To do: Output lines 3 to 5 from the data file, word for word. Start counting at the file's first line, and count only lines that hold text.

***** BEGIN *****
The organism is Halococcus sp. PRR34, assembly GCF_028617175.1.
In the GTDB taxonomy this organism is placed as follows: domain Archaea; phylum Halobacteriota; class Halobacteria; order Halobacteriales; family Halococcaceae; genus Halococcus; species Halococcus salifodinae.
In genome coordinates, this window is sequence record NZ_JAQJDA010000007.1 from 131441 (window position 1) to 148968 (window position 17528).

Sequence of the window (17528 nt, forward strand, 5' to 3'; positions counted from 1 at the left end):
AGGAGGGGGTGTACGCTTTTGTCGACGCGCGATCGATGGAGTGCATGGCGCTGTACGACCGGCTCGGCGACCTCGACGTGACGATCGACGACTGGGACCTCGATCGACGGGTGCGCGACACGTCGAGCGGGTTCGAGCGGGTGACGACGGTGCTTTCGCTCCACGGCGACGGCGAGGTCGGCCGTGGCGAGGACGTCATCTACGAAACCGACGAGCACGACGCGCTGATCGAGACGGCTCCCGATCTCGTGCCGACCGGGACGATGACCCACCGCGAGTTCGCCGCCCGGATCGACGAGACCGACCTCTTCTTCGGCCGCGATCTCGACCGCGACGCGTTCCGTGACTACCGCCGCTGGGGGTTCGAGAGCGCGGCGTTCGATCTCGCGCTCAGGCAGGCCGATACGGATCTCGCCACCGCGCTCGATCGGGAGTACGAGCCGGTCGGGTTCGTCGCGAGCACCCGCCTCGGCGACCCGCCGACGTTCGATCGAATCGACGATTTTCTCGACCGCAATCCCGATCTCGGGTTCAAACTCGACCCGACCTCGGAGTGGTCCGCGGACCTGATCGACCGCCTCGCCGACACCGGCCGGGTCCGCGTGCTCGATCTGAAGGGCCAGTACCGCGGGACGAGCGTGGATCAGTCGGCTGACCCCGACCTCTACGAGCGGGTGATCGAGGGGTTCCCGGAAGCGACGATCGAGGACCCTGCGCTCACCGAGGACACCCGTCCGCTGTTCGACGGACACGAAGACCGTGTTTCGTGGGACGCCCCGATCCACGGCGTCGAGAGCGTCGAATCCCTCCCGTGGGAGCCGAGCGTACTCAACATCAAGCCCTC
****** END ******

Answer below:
In genome coordinates, this window is sequence record NZ_JAQJDA010000007.1 from 131441 (window position 1) to 148968 (window position 17528).

Sequence of the window (17528 nt, forward strand, 5' to 3'; positions counted from 1 at the left end):
AGGAGGGGGTGTACGCTTTTGTCGACGCGCGATCGATGGAGTGCATGGCGCTGTACGACCGGCTCGGCGACCTCGACGTGACGATCGACGACTGGGACCTCGATCGACGGGTGCGCGACACGTCGAGCGGGTTCGAGCGGGTGACGACGGTGCTTTCGCTCCACGGCGACGGCGAGGTCGGCCGTGGCGAGGACGTCATCTACGAAACCGACGAGCACGACGCGCTGATCGAGACGGCTCCCGATCTCGTGCCGACCGGGACGATGACCCACCGCGAGTTCGCCGCCCGGATCGACGAGACCGACCTCTTCTTCGGCCGCGATCTCGACCGCGACGCGTTCCGTGACTACCGCCGCTGGGGGTTCGAGAGCGCGGCGTTCGATCTCGCGCTCAGGCAGGCCGATACGGATCTCGCCACCGCGCTCGATCGGGAGTACGAGCCGGTCGGGTTCGTCGCGAGCACCCGCCTCGGCGACCCGCCGACGTTCGATCGAATCGACGATTTTCTCGACCGCAATCCCGATCTCGGGTTCAAACTCGACCCGACCTCGGAGTGGTCCGCGGACCTGATCGACCGCCTCGCCGACACCGGCCGGGTCCGCGTGCTCGATCTGAAGGGCCAGTACCGCGGGACGAGCGTGGATCAGTCGGCTGACCCCGACCTCTACGAGCGGGTGATCGAGGGGTTCCCGGAAGCGACGATCGAGGACCCTGCGCTCACCGAGGACACCCGTCCGCTGTTCGACGGACACGAAGACCGTGTTTCGTGGGACGCCCCGATCCACGGCGTCGAGAGCGTCGAATCCCTCCCGTGGGAGCCGAGCGTACTCAACATCAAGCCCTC